I'm trying to come up with a data structure to predict water visibility in a lake. I have some measured samples but would like to take other features into the equation.

As an example, I would like to get weather data such as rain and temperature for the past 7 days of an event. I got this data from BigQuery which seems to work fine. But sometimes it does not find data for all the past 7 days. How would I handle such a case? What would be a good way to structure my features? I thought something like:


While the last one would be the field I like to predict at some point.


There are three main approaches to handling missing data.

  1. Impute - use some method to fill in the missing values with reasonable guesses. You could interpolate between two time points, take the average value over all time points, or use a variety of other techniques leveraging co-occurrence of other variables to get a reasonable estimate.

  2. Ignore - some methods can just ignore missing data, and not use it in the model at all

  3. Utilize - for cases where data is not missing-at-random, missingness itself can be an informative feature. You could include missing values as another data point to model your output.
  • $\begingroup$ thanks. Looks like I am going to interpolate the missing data or get another source where data is more complete. $\endgroup$ – Chris Jul 29 '17 at 9:07

Interpolation seems like it would make sense in this case: any time you miss a day, take an average of the before and after.

As an aside, I don't think you have to give up on the missing weather values so easily. There are a variety of R packages that simplify getting weather for an arbitrary location from someone like Weather Underground with only a couple lines of code.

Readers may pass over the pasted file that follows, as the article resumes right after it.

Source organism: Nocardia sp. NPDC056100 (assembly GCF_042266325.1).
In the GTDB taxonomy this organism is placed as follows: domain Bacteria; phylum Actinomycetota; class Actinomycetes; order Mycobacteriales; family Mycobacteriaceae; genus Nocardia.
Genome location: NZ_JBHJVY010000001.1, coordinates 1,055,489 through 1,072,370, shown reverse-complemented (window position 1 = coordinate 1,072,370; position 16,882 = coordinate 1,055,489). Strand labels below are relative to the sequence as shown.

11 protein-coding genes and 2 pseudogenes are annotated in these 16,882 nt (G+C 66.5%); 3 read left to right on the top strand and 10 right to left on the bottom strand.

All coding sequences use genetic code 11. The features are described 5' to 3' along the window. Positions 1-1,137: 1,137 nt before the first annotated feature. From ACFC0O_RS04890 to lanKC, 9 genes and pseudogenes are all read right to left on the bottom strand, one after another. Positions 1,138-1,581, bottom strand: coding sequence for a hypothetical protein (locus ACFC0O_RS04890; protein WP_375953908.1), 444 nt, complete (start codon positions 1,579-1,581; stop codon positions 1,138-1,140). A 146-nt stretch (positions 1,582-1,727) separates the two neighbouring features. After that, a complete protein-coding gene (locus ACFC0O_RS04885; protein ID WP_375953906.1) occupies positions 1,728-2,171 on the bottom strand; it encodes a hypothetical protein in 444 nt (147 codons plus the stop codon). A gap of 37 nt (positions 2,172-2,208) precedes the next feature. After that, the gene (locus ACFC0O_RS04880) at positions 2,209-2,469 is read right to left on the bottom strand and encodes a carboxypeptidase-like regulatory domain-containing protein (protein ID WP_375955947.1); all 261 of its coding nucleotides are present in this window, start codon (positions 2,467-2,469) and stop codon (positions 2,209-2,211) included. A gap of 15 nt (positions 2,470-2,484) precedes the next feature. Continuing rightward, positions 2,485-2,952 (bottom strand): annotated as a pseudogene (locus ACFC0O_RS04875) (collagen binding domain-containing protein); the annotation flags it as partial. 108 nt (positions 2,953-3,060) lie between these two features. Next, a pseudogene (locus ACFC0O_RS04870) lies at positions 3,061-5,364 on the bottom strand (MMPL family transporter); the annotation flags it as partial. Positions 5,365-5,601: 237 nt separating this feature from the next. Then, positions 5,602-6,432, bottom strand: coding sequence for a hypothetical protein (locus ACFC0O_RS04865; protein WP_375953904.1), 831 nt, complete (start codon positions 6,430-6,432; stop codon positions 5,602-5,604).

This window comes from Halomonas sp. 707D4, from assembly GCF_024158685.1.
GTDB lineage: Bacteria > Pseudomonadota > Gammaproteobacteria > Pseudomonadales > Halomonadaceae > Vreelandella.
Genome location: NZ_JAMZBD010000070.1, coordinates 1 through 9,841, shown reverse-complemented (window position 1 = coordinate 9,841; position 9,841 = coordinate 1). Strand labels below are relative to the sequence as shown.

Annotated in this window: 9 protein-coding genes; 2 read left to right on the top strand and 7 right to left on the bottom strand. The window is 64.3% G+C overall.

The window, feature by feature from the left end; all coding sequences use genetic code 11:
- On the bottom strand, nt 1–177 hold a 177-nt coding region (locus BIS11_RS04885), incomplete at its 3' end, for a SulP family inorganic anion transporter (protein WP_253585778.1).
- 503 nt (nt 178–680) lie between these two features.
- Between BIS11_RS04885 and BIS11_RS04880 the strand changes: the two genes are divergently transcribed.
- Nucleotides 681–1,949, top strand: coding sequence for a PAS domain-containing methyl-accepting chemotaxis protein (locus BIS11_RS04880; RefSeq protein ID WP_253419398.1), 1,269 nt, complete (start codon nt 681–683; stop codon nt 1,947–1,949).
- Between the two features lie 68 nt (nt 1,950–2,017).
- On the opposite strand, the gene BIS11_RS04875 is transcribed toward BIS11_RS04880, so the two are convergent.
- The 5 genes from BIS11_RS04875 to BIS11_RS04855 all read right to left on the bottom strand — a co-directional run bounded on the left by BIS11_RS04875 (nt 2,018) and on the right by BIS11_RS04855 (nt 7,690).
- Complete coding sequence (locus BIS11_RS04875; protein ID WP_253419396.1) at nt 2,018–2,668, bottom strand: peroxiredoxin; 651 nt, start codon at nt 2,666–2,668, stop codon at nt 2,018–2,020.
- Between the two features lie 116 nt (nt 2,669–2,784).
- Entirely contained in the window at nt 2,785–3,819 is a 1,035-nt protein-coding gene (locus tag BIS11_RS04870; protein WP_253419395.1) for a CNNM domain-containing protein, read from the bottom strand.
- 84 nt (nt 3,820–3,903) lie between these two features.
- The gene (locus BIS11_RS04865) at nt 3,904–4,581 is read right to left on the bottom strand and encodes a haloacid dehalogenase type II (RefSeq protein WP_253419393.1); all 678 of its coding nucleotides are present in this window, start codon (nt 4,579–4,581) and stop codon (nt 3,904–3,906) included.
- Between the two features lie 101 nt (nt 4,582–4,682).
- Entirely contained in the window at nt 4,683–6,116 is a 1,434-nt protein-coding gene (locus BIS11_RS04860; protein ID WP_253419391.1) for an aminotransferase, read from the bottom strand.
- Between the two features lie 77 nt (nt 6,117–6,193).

• $\begingroup$ Hi. Thanks for the note. I was actually looking at Weather Underground but the free API only allows 500 requests per day and it requires 8 request per event. Could take a while to process the old data with it. $\endgroup$ – Chris Jul 29 '17 at 9:05
  • $\begingroup$ If you have to do a lot, this one is a little tougher to use but queries NOAA direct. They likely have a higher limit. cran.r-project.org/web/packages/rnoaa/index.html $\endgroup$ – CalZ Jul 30 '17 at 14:36
  • $\begingroup$ thanks for the hint. What does this differ from NOAA GSOD from BigQuery? $\endgroup$ – Chris Jul 30 '17 at 19:54
  • $\begingroup$ NOAA is a USA government agency. Once you get a token, I see no mention of a request limit. $\endgroup$ – CalZ Jul 31 '17 at 11:48
  • $\begingroup$ Indeed but I guess BigQuery GSOD tables are in sync with the data provided by NOAA cloud.google.com/bigquery/public-data/noaa-gsod $\endgroup$ – Chris Jul 31 '17 at 13:36

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